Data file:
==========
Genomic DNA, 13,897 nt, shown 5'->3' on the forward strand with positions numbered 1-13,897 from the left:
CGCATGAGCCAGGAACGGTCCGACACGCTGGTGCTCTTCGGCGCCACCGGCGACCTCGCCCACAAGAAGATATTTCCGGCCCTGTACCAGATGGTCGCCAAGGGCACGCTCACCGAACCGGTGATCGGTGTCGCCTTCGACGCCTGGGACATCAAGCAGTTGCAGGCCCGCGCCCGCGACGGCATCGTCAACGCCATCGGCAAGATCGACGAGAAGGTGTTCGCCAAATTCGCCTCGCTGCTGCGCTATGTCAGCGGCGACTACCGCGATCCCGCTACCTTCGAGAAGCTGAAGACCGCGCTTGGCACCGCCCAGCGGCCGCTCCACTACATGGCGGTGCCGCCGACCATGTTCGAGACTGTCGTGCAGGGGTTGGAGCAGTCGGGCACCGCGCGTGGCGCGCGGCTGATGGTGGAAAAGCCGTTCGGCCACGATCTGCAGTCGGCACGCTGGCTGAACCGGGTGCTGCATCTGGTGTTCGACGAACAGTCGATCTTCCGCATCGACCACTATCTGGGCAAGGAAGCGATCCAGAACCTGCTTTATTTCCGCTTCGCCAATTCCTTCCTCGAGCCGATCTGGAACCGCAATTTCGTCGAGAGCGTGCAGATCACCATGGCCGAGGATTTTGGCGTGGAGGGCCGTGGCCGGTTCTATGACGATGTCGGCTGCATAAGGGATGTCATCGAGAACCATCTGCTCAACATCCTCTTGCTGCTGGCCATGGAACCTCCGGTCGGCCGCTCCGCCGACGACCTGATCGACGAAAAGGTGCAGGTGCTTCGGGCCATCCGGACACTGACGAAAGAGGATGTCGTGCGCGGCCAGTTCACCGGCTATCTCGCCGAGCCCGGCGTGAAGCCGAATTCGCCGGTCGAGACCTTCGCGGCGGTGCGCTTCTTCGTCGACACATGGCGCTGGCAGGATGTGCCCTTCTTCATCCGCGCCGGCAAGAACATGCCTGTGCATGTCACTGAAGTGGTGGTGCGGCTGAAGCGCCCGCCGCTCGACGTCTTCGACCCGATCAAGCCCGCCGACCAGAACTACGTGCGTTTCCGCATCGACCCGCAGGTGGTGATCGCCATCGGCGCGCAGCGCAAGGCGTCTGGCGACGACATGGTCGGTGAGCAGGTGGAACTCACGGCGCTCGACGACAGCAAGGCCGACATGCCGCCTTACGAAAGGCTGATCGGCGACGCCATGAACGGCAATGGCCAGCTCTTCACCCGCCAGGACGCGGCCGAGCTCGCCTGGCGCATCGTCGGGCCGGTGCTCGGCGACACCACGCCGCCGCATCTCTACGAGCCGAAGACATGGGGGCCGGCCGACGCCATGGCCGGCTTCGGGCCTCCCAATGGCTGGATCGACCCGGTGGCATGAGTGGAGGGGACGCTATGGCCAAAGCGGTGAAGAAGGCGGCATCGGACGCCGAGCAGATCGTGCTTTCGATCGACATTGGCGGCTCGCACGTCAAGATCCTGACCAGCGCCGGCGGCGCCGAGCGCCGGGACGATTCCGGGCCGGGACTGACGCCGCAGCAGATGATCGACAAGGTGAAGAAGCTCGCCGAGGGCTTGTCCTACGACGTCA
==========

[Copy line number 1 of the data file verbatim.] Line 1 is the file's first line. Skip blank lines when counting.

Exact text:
Genomic DNA, 13,897 nt, shown 5'->3' on the forward strand with positions numbered 1-13,897 from the left: